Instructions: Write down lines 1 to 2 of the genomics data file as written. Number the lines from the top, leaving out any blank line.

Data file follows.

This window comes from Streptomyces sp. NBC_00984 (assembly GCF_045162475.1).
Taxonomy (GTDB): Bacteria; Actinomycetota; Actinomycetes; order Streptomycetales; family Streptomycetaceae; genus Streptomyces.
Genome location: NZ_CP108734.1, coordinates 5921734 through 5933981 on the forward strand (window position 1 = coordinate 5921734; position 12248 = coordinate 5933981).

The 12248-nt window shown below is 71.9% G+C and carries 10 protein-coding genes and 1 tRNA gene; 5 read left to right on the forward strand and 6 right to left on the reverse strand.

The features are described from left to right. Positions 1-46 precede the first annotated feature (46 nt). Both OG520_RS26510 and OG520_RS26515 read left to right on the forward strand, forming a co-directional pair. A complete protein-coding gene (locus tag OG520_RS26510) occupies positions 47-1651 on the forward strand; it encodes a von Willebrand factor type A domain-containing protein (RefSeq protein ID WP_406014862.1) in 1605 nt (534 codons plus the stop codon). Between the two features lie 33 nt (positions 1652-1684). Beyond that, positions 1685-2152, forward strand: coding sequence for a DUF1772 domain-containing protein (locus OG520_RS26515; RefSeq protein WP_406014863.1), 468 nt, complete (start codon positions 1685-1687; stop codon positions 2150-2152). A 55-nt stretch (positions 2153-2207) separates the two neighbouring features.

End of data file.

This window comes from Streptomyces sp. NBC_00984 (assembly GCF_045162475.1).
Taxonomy (GTDB): Bacteria; Actinomycetota; Actinomycetes; order Streptomycetales; family Streptomycetaceae; genus Streptomyces.